Offbeat

By Becca Husselbee


The original map of Hundred Acre Wood from the enchanting Winnie the Pooh series of books is up for auction and could fetch a huge £150,000

Drawn by illustrator, Ernest Shepard, for the original 1926 book, the map shows the home of Winnie the Pooh and all his friends from the series of children’s books created by author, AA Milne.

Ernest Shepard was a cartoonist and illustrator for, British Magazine, Punch, in 1924, when a colleague there suggested that he work on a new character created by Milne, based on his son’s teddy bear.

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Milne, a regular contributor to Punch, was not keen on Shepard’s style at first, But decided to give him a try with his collection of poems, ‘When We Were Very Young,’.

Milne was so taken with Shepard’s work, and felt so indebted to him for Pooh’s success, that he later granted a share of royalties to the artist.

The map shows Christopher Robin at his starting point as well as each characters home, from Eeyore’s Gloomy Place to Piglet’s House, even where Pooh places his traps to catch Heffalumps.

The charming childishness of Christopher Robin is marked by clumsily spelt locations, such as ‘NICE FOR PICNICKS’ and ‘100 AKER WOOD’, as well as a compass marked with points spelling out the title character’s name.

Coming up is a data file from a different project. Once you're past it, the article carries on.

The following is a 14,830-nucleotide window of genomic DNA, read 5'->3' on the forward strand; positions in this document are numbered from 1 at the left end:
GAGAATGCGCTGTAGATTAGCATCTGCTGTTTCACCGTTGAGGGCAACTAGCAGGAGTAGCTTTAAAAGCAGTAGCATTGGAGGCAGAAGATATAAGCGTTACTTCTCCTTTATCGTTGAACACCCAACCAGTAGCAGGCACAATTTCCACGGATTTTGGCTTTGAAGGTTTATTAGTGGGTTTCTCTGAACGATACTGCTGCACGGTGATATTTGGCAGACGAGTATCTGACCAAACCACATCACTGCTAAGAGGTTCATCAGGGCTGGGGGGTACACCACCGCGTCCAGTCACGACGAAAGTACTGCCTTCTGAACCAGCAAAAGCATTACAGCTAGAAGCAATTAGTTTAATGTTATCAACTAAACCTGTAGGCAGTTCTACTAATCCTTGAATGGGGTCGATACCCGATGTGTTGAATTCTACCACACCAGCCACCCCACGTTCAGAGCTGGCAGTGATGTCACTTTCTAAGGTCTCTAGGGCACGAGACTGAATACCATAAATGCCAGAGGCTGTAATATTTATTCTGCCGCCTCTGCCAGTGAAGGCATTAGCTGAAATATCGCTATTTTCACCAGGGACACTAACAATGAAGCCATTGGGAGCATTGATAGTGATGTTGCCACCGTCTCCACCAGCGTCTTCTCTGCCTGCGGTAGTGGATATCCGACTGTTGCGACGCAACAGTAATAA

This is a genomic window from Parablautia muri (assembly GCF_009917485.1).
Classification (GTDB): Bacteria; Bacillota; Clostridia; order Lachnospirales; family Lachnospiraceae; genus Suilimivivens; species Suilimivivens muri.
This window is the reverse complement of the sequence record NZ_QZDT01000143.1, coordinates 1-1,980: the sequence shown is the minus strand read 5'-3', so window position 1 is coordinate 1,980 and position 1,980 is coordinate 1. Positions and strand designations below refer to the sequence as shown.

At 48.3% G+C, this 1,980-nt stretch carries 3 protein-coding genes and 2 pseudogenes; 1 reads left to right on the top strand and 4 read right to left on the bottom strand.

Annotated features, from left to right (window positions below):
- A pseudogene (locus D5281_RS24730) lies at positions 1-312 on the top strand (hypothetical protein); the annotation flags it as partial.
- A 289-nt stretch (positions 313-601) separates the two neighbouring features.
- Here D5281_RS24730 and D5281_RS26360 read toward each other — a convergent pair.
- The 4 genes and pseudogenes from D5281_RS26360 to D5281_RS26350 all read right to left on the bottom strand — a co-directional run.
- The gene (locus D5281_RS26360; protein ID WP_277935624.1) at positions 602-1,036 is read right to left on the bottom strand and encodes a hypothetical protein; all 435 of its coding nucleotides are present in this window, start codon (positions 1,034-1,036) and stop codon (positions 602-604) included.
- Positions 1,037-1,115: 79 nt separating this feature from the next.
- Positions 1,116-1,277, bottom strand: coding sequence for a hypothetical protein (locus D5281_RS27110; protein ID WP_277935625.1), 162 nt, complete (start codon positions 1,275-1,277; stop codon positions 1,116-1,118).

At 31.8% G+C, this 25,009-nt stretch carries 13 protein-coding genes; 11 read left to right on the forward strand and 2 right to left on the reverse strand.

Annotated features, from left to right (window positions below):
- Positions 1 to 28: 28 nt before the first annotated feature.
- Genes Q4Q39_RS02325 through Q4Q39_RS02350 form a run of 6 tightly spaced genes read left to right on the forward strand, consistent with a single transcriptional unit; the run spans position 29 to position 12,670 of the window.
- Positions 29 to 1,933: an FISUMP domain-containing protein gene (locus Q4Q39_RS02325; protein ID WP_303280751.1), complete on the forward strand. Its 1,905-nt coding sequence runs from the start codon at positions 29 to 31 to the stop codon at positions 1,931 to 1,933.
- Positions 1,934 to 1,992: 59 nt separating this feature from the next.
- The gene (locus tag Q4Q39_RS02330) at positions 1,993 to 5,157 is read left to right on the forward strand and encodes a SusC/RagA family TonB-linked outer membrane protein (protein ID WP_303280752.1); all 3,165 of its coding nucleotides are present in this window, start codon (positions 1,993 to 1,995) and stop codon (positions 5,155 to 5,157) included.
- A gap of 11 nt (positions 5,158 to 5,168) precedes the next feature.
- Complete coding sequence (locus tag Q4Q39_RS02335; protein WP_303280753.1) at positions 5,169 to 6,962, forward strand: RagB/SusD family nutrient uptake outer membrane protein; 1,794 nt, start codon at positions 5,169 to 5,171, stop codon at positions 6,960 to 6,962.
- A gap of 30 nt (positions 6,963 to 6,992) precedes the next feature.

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Shepard’s own amusing personality seeps into the illustration, as the map is signed off with the words ‘Drawn by me and Mr Shepard helpd’.

Winnie the Pooh went on to become a well-loved Character with children around the world and even Walt Disney himself knew he wouldn’t and would not want to change Shepard’s iconic work, with the map later being incorporated into the opening scene of Disney’s first Pooh film.

The map was brought to life in the opening scene of the 1966 short animation, Winnie-the-Pooh and the Honey Tree, exactly 40 years later.

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The piece of literary history is for sale with Sotheby’s and estimated to make between £100,000 and £150,000 on July 10, during their English literature, history, science, children’s books and illustrations sale in London, a sale which includes four more of Shepard’s works.

Other illustrations included in the sale show Christopher Robin and Pooh bear participating in a game of Pooh sticks, Pooh and friends looking down into a river, Eeyore going for a swim and Christopher and Pooh‘s final goodbye as they walk through the woods in Milne’s final book.

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The ink drawings, none of which have been seen for the last 50 years, have a combined estimate of between £310,000 and £440,000 and will all be sold at the same times at the original map.